Page 169 - Jewish Book Annual Volume 44

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KESSNER/FROM PARNASSUS TO MOUNT ZION
1 5 7
HENRY JAMES ’ LETTERS
One would imagine that this constant stream o f polemical
essays directed at her fellow Jews to abandon assimilation and to
educate Christian America to understanding and sympathy
would keep Emma Lazarus completely occupied as a writer, —
but the fact is, neither did she stop writing poetry and literary
criticism, nor did she cease her habit o f striking up literary rela­
tionships. One extremely interesting and important new friend­
ship at this time in Emma’s life was with the American author
Henry James. Her correspondence with James consists o f eight
heretofore unpublished and mainly undiscussed letters covering
the years between 1883 and 1885. Apparently not satisfied with
restricting her activities on behalf o f her people to America, and
certainly wanting to realize a long held dream to visit Europe,
Emma Lazarus decided to sail for London in April o f 1883. The
main purpose o f the trip is revealed by the content o f James’ let­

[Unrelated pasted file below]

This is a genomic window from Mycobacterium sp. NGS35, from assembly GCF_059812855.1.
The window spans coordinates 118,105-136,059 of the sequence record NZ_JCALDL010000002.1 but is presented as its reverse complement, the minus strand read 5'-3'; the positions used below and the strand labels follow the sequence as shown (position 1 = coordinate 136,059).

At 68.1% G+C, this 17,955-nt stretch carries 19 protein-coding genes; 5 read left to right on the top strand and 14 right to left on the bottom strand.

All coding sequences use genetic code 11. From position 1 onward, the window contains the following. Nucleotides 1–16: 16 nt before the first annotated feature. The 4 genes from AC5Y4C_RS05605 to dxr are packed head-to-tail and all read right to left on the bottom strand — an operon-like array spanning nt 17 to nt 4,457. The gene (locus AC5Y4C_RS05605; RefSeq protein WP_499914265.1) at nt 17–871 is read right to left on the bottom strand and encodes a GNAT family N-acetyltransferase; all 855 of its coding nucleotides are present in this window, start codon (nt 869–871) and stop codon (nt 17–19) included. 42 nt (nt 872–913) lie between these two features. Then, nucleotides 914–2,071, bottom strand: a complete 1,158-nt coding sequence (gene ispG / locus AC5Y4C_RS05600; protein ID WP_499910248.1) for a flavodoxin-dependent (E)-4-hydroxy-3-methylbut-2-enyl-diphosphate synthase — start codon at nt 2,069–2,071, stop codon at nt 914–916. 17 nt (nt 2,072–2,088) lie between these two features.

ters. Despite James’ reputation — borne out by his writings — for
strong anti-Semitic attitudes, he appears genuinely warm and
interested in Emma and her concerns. James sends her o f f with
introductions to extremely well-placed people who could help
her in her work towards establishing aJewish national homeland.
First he introduces her to an elderly woman, Anne Benson
Procter, a very close friend o f his, who entertains Robert Brown­
ing in her house every week. Emma, o f course, would want to
meet the great English poet on literary grounds alone ; butJames
knew that even more so she would want to meet Browning for his
Judeophilia. Not only could he and his wife read and write
Hebrew, not only did he write poems on Jewish subjects, but he
was one o f those who in 1881 signed the petition to the lord
mayor o f London to summon a meeting to protest against the
persecution o f the Jews in Russia. James undoubtedly knew this
and he wrote to Emma a few days before her departure, “On Sun­
day afternoon you will be sure to find Browning [at Mrs.
Procter’s]; go there as often as you can. I will write Mrs. P. myself
and ask her to make you acquainted with Lady Goldsmid, whom I
think you will find it pleasant to know. . . .”40 It is evident that
40 Eight unpublished letters from Henry James to Emma Lazarus, in the Colum­
bia University Library. Hereinafter referred to as Henry James. The letter
mentioning Mrs. Procter is dated [Boston] May 9, 1883.